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Figure 3: Isolation and characterization of the human placental N-ERMAD binding candidates. (A) An affinity binding assay similar to that shown in Fig. 2, was scaled up 100-fold, and bound proteins were eluted with urea. A silver-stained 12% gel of the peak fractions is shown; the region in which the binding proteins migrate is bracketed. (B) Enlarged view to show resolution of the placental candidates into three species: α, β, and γ. (C) Binding protein heterogeneity is due to phosphorylation. The proteins were recovered from ezrin–N-ERMAD agarose beads by elution with NaI, treated with alkaline phosphatase, and then analyzed on a 10% gel. Lane 1, untreated sample; lane 2, phosphatase-treated sample; lane 3, phosphatase-treated sample in the presence of phosphatase inhibitors. The arrow indicates the migration position of alkaline phosphatase. DF, dye front.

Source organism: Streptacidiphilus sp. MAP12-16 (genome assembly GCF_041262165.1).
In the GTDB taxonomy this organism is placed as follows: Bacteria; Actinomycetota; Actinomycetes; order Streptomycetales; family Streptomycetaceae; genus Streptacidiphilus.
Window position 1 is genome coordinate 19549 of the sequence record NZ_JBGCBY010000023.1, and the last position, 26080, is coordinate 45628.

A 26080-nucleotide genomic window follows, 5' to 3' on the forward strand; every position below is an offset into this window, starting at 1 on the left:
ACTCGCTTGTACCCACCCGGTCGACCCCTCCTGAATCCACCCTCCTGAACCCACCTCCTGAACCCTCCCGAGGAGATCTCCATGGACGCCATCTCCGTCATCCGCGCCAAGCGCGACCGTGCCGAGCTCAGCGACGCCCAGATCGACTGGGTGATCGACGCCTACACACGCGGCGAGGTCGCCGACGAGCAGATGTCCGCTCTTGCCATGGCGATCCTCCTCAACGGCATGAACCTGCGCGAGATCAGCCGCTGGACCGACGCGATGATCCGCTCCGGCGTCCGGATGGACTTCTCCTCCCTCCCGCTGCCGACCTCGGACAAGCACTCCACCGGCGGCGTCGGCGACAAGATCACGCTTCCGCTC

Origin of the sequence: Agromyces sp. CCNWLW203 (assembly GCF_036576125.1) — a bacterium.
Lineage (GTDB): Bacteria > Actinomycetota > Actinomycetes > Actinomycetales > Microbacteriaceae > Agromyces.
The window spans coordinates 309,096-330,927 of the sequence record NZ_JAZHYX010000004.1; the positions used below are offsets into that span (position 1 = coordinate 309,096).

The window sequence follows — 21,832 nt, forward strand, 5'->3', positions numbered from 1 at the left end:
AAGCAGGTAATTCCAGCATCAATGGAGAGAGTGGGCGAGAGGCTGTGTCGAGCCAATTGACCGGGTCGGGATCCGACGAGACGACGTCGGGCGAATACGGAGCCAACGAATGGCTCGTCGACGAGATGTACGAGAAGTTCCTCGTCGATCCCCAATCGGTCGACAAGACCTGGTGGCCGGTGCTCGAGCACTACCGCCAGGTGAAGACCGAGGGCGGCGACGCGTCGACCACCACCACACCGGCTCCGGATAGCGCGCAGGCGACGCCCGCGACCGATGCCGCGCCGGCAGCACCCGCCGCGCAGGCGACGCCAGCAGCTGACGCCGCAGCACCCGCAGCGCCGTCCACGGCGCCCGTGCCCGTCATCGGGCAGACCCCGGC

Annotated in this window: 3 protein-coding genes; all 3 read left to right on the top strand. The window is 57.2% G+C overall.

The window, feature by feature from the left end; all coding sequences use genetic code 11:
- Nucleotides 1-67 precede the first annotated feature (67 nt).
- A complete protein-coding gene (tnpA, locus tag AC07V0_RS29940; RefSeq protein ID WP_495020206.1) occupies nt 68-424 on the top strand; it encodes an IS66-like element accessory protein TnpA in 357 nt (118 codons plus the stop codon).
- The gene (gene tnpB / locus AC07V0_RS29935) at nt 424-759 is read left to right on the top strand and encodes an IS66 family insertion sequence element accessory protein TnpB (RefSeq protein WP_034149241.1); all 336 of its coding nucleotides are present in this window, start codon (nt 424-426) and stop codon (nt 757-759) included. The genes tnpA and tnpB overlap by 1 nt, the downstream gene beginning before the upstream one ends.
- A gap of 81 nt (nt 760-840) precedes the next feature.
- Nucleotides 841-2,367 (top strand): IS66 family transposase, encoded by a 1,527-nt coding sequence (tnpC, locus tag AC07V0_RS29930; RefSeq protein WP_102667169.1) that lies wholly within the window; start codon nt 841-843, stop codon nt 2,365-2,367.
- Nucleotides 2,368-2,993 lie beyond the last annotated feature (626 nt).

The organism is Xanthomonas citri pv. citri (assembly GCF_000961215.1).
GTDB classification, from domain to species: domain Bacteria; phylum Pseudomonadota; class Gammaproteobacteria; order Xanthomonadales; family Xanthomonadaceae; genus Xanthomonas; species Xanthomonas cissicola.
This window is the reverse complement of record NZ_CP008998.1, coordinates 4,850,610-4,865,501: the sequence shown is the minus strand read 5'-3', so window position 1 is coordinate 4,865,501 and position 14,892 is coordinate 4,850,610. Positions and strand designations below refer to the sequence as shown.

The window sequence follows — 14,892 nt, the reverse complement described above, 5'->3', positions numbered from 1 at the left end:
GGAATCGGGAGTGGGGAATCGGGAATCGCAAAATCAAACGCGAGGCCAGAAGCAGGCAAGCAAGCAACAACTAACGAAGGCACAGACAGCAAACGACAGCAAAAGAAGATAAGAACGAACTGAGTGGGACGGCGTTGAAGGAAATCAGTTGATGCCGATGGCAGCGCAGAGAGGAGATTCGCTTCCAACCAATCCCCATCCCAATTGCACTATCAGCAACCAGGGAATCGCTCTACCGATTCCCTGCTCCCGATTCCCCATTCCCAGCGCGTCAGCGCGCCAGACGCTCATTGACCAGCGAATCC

Mentions: A scaled-up version of the affinity binding assay was used to acquire sufficient amounts of each candidate for sequence analysis. The placental 50–53-kD bands were significantly enriched in the peak fractions (Fig. 3 A). Under these conditions, three major placental polypeptide bands, which we designate α, β, and γ, were resolved (Fig. 3 B). Amino acid analysis of each of these bands indicated essentially identical compositions, suggesting that they might be posttranslationally modified species of the same polypeptide. Although antiphosphotyrosine immunoblots indicated that the heterogeneity was apparently not the result of tyrosine phosphorylation (data not shown), treatment of the placental candidates with calf intestinal alkaline phosphatase resulted in a collapse of most or all of these species into a major polypeptide band migrating at 50 kD (Fig. 3 C, lane 2). Control experiments in which the enzyme was omitted, or phosphatase inhibitors were included, showed no detectable change in the migration of p50 α, β, or γ (Fig. 3 C, lanes 1 and 3). Therefore, most or all of the heterogeneity of the placental species is due to varying degrees of serine and/or threonine phosphorylation of a 50-kD polypeptide. We refer to this collection of polypeptides as EBP50.